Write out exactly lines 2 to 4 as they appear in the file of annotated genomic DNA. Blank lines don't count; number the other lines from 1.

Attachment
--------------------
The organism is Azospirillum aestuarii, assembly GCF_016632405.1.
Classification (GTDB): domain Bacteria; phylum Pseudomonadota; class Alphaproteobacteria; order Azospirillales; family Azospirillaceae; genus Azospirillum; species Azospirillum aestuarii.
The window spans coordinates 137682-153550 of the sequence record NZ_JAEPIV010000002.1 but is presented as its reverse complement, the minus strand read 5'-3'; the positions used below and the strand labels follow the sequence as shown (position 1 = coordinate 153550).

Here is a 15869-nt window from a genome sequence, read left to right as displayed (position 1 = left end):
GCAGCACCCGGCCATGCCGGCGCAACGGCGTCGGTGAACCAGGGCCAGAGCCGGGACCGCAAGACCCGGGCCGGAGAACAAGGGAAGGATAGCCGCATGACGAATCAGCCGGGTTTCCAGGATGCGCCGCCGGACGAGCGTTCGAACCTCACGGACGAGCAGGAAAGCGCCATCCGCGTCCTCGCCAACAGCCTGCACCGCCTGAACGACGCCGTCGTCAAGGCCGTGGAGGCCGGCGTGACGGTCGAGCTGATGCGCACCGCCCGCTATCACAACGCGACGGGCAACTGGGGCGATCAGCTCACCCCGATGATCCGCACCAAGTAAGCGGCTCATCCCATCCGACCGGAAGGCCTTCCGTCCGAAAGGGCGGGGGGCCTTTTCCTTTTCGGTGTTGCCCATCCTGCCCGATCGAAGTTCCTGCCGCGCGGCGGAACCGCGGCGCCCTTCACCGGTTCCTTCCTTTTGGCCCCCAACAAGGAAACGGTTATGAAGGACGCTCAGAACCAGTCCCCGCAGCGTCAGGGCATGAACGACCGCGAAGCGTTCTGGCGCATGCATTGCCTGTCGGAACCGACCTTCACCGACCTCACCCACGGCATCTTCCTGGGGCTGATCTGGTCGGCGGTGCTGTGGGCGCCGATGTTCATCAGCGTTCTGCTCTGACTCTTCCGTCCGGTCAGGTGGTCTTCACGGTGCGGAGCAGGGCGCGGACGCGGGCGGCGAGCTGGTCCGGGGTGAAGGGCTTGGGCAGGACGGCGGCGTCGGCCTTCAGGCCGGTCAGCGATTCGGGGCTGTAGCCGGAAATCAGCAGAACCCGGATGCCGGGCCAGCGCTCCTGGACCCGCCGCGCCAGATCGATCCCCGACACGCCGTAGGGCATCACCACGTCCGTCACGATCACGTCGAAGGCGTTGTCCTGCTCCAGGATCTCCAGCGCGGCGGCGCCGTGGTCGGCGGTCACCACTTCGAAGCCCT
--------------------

Classification (GTDB): domain Bacteria; phylum Pseudomonadota; class Alphaproteobacteria; order Azospirillales; family Azospirillaceae; genus Azospirillum; species Azospirillum aestuarii.
The window spans coordinates 137682-153550 of the sequence record NZ_JAEPIV010000002.1 but is presented as its reverse complement, the minus strand read 5'-3'; the positions used below and the strand labels follow the sequence as shown (position 1 = coordinate 153550).

Here is a 15869-nt window from a genome sequence, read left to right as displayed (position 1 = left end):